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Written by Tim Dunne, Director of Automotive Industry Analytics at J.D. Power
There is no denying the ride-hailing business—led by Uber and Lyft—has experienced lightning-fast adoption and a massive effect on traditional modes of transportation. The number of people using ride-hailing services, and the number of ride-hailing trips, continues to grow.
That said, it’s equally undeniable that ride-hailing companies have been racking up substantial financial losses. Uber, which has never recorded an annual profit, lost $2.8 billion in 2016, and another $4.5 billion 2017, according to published reports. Lyft, which is estimated to account for about 20-25% of ride-hailing revenues in the United States, reportedly lost $600 million in 2016, and another $600 million in 2017.
While it’s not clear exactly where the bulk of Uber and Lyft’s losses are incurred—neither is required to publicly publish their financials—industry experts attribute most of the losses to two causes.
First, Uber and Lyft have been busy buying market share, subsidizing the cost of rides to build a stable customer base, and a recurring future revenue stream. Recently, one industry publication estimated Uber customers are paying for only 41% of the overall cost of a ride, while the company (and its investors) are paying the rest.
The second major obstacle to profits is the cost of paying ride-hailing drivers. Again, while firm figures are not publicly available, it is estimated 65-75% of ride-hailing revenues go to the drivers, with the remainder going to the ride-hailing companies. The estimated gross revenue (i.e., total ride-hailing receipts) and net revenue (total revenue received, minus payments to ride-hailing drivers, plus refunds, etc.) recorded by Uber and Lyft bears this out in the chart below. These appear to confirm the bulk of revenues are not going to the ride-hailing companies themselves.
Uber and Lyft, Estimated Gross Booking Revenue/Net Revenues by Year*
While ride-hailing companies have been tinkering with different solutions to narrow their losses and eventually swing to profitability (e.g., pre-sales, bulk sales, lower pay for drivers), perhaps the most frequently mentioned solution is the elimination of drivers altogether. This would mean a wholesale changeover to automated vehicles. The reasoning is that if the driver cost can be eliminated from the equation, the profitability of ride-hailing companies will skyrocket.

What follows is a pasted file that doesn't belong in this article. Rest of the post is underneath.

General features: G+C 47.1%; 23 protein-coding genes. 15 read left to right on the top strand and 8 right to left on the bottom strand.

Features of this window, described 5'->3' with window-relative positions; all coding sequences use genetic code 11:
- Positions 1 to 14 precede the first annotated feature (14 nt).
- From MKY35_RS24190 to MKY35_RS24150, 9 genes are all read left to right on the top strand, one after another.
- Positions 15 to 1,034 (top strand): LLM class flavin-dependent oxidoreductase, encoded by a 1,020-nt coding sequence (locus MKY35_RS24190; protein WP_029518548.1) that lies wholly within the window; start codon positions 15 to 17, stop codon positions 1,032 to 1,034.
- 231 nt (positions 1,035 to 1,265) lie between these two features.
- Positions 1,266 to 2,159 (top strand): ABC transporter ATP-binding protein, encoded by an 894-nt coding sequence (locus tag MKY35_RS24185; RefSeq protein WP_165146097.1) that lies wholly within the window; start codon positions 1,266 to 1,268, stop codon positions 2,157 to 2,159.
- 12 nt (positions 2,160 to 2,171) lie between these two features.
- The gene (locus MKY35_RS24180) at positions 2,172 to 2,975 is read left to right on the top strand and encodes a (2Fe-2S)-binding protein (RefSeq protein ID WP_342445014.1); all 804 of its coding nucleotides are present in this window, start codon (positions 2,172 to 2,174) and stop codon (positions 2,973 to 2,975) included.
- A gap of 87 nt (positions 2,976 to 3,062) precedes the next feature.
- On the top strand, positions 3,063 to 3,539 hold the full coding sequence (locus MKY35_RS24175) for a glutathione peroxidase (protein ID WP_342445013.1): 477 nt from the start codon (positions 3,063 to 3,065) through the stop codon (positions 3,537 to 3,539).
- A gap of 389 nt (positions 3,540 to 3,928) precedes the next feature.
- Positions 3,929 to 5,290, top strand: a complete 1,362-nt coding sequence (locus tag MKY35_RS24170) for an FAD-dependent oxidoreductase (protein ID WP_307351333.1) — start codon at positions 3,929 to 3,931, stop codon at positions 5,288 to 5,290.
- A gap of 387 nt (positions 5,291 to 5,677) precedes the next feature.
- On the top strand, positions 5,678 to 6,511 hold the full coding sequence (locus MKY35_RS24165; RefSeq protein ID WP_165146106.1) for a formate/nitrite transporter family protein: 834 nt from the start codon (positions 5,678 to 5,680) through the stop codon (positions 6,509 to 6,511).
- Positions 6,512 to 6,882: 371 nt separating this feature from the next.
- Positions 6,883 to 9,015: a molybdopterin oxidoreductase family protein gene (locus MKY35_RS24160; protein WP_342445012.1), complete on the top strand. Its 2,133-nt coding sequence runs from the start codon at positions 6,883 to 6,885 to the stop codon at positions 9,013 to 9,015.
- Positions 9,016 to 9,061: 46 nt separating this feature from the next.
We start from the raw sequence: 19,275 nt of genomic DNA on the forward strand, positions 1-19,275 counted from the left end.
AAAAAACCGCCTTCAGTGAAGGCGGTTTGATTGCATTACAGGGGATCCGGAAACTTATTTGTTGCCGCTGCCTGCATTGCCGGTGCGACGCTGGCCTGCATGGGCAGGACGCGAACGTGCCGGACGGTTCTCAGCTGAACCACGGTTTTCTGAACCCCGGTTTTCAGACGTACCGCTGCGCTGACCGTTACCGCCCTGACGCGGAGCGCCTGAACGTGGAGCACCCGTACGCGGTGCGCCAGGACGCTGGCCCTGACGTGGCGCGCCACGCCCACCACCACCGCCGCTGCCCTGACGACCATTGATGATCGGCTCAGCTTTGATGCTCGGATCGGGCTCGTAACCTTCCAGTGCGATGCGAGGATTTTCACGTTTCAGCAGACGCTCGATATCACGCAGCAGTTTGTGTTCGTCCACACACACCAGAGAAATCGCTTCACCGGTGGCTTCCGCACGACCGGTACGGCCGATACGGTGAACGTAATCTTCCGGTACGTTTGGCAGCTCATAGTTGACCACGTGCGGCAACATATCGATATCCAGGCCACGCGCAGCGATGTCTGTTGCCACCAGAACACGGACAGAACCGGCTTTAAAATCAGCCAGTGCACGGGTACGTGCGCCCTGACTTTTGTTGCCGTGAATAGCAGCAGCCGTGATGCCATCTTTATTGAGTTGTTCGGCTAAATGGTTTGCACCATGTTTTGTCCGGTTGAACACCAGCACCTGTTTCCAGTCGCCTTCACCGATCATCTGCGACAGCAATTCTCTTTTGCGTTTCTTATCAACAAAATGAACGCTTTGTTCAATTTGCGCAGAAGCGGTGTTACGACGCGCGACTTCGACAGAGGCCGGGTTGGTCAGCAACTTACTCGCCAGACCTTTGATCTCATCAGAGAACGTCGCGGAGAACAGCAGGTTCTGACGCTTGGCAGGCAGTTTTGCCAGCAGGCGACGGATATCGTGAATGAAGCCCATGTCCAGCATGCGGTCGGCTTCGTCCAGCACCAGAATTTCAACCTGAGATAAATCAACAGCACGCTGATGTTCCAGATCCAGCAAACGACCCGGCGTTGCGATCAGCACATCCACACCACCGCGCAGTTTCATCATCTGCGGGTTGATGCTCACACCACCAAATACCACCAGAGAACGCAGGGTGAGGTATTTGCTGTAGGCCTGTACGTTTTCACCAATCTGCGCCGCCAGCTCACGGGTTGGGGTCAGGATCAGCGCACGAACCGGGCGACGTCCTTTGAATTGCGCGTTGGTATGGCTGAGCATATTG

At first blush, automated vehicles sound like an exciting solution to a vexing financial challenge for the industry. But has this scenario been completely thought through?
While drivers are certainly a major cost center, they also deliver critical services besides simply acting as chauffeurs to ride-hailing customers. For example, ride-hailing drivers:
- Purchase, register and insure their vehicles at their own expense;
- Refuel, maintain and clean their vehicles (inside and out) at their own expense, on their own time and on a consistent basis;
- Park and secure their individual vehicles at their own private residences during non-working hours, without a need to pay for extra parking facilities or security for the vehicles.
Transitioning to automated vehicles would eliminate the need to pay drivers, but it could potentially create a slew of other logistical challenges and questions. Would ride-hailing companies, for example, be willing to buy, register and insure their own fleet of vehicles (numbering in perhaps the tens of thousands, hundreds of thousands or even millions of vehicles)? Who would refuel, maintain and make sure the vehicles remain clean, especially if a passenger left trash in the vehicle? Where would these vehicles be kept when not in use—and wouldn’t that require storage and security costs?
There is a reason that certain industries prefer to work with independent franchisees to sell and service their products and services. Individuals, especially if they are invested in a company, tend to take better care of their products, customers, and employees than large entities where the individual ultimately responsible the success or failure of the enterprise is far removed from paying customers.
Given this reality, ride-hailing companies that use automated vehicles might eventually opt to franchise their operations, in which franchisees are responsible for the overall administration and operation of their fleets. Or perhaps a three-way ride-hailing service company emerges—one in which an automaker provides the automated vehicles, a ride-hailing company attracts and manages customers, and a service company (like a rental vehicle company) maintains and secures the vehicles when they are not in use.
Whatever outcome emerges, it seems clear that simply eliminating drivers and transitioning to automated vehicles will not suddenly make ride-hailing companies immensely profitable. A lot more thought and planning—about how to manage automated vehicle fleets and how much that will cost—will have to be addressed before driverless ride-hailing companies can become a super-profitable reality.
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Tim Dunne is director of automotive industry analytics at J.D. Power.
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